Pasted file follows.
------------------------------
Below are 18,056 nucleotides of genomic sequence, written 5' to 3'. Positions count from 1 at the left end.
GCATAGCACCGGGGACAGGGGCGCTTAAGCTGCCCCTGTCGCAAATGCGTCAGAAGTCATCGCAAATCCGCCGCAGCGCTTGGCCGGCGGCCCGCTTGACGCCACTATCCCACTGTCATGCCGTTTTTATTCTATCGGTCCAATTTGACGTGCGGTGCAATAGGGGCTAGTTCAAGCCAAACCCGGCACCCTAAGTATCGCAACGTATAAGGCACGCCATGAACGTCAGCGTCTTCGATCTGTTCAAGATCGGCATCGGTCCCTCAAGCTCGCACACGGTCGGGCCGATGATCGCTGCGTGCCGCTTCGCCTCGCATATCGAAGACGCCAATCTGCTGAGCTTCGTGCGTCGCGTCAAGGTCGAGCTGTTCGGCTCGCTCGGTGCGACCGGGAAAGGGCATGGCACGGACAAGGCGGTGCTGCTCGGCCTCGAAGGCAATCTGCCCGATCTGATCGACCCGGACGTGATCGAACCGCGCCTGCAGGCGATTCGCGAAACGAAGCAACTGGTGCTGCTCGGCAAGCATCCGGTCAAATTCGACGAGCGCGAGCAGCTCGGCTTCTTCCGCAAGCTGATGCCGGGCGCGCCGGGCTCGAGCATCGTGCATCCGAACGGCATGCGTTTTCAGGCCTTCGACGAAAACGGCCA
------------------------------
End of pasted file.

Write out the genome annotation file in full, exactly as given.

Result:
Below are 18,056 nucleotides of genomic sequence, written 5' to 3'. Positions count from 1 at the left end.
GCATAGCACCGGGGACAGGGGCGCTTAAGCTGCCCCTGTCGCAAATGCGTCAGAAGTCATCGCAAATCCGCCGCAGCGCTTGGCCGGCGGCCCGCTTGACGCCACTATCCCACTGTCATGCCGTTTTTATTCTATCGGTCCAATTTGACGTGCGGTGCAATAGGGGCTAGTTCAAGCCAAACCCGGCACCCTAAGTATCGCAACGTATAAGGCACGCCATGAACGTCAGCGTCTTCGATCTGTTCAAGATCGGCATCGGTCCCTCAAGCTCGCACACGGTCGGGCCGATGATCGCTGCGTGCCGCTTCGCCTCGCATATCGAAGACGCCAATCTGCTGAGCTTCGTGCGTCGCGTCAAGGTCGAGCTGTTCGGCTCGCTCGGTGCGACCGGGAAAGGGCATGGCACGGACAAGGCGGTGCTGCTCGGCCTCGAAGGCAATCTGCCCGATCTGATCGACCCGGACGTGATCGAACCGCGCCTGCAGGCGATTCGCGAAACGAAGCAACTGGTGCTGCTCGGCAAGCATCCGGTCAAATTCGACGAGCGCGAGCAGCTCGGCTTCTTCCGCAAGCTGATGCCGGGCGCGCCGGGCTCGAGCATCGTGCATCCGAACGGCATGCGTTTTCAGGCCTTCGACGAAAACGGCCA